Our financial system is fundamentally stronger than it was four years ago, when we endured the worst financial crisis since the Great Depression. Our banks have added more than $440 billion of fresh capital, putting them on firmer footing to support lending to consumers and businesses. Our financial institutions today are also significantly less reliant on short-term financing from private investors, who fled during the crisis at the first signs of market stress.
Even as policymakers took the necessary steps to stabilize our financial system, they also recognized the precedent those actions might set. So they put in place a series of measures to help eliminate the perception that any institution is too big to fail and avoid a repeat of the Fall of 2008.
Regulators face new limitations on emergency authorities employed during the crisis. The Federal Reserve can no longer provide direct support to individual institutions, as it did with AIG. And the Federal Deposit Insurance Corporation’s authority to guarantee the financing of bank holding companies was curtailed.
Meanwhile, Wall Street Reform gave regulators new legal powers to facilitate the orderly wind down of large, failing financial firms. If the government is forced to step in, equity holders will be wiped out, management will be replaced, and the institution will be dismantled. That way, taxpayers will never again have to bear the cost of financial firms’ mistakes.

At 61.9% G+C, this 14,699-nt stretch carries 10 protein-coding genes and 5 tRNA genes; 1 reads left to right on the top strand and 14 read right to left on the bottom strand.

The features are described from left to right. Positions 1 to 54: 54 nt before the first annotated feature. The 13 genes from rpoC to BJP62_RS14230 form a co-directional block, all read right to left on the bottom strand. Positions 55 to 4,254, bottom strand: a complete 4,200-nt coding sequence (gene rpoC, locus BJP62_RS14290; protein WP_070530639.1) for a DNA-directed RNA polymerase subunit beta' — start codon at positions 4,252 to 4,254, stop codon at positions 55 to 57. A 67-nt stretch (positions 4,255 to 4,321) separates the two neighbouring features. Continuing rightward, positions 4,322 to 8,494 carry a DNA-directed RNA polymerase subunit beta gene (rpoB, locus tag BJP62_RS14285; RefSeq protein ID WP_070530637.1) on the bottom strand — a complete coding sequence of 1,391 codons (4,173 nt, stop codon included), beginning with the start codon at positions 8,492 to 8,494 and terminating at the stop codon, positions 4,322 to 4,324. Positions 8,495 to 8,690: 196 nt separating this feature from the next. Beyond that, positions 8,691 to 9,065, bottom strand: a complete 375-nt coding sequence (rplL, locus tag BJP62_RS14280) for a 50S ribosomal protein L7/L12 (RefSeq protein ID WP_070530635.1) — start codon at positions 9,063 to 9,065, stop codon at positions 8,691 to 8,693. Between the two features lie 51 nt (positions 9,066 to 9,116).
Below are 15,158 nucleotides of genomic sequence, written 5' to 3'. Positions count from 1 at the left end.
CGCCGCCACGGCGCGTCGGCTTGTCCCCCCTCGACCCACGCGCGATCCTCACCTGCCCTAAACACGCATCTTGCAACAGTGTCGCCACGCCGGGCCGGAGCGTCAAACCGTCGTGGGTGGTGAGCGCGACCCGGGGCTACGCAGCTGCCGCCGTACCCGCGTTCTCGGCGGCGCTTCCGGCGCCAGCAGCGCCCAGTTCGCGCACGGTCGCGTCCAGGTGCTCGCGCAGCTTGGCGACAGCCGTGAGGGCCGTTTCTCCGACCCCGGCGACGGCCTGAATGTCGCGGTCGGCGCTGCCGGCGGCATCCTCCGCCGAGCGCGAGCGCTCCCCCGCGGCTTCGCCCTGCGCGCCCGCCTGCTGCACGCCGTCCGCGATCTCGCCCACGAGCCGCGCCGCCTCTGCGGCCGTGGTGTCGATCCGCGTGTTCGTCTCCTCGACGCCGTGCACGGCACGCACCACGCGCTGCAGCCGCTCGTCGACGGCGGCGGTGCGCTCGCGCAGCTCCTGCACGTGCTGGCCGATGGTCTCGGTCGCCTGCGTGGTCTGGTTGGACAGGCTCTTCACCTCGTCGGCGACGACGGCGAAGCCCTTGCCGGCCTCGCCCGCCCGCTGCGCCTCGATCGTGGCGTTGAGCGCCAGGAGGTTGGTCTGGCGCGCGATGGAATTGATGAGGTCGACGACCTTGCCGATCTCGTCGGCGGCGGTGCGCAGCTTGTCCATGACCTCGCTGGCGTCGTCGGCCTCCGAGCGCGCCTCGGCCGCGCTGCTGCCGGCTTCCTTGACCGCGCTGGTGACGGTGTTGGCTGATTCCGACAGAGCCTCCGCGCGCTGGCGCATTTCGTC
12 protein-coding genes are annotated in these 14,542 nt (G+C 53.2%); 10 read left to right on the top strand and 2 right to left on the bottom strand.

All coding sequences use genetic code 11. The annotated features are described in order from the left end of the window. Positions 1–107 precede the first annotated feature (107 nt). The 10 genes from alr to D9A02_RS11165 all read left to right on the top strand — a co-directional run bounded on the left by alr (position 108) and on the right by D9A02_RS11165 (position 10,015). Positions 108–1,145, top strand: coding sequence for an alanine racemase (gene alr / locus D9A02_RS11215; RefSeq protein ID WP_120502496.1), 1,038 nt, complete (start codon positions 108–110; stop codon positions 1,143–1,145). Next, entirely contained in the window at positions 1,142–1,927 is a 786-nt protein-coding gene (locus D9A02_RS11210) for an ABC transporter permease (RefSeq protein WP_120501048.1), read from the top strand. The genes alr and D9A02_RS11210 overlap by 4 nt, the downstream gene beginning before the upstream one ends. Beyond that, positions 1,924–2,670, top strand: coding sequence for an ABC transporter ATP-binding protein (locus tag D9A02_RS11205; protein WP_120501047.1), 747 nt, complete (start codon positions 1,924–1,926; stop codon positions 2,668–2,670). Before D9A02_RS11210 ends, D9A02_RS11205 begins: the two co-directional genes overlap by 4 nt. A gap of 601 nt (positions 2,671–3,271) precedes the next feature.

To be sure, our banking system has grown more consolidated in the aftermath of the financial crisis – a trend that has been taking hold over the last few decades. Yet, compared to its peers, the United States has the least concentrated banking system of any major advanced economy – and one of the smallest banking systems relative to the size of its economy.
Some early evidence also suggests that we are making progress addressing the perception that institutions can still be “too-big-to-fail” in the post-crisis marketplace. For example, investors are increasingly distinguishing between financial institutions, as measured by a wider variance in credit default swap spreads among the largest banks. Bank borrowing costs have also increased significantly for the largest, most complex institutions.
We still have more work to do, but all of this is welcome news for those of us who want a safer, fairer and stronger financial system.
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Mary Miller is the Under Secretary for Domestic Finance at the U.S. Department of the Treasury.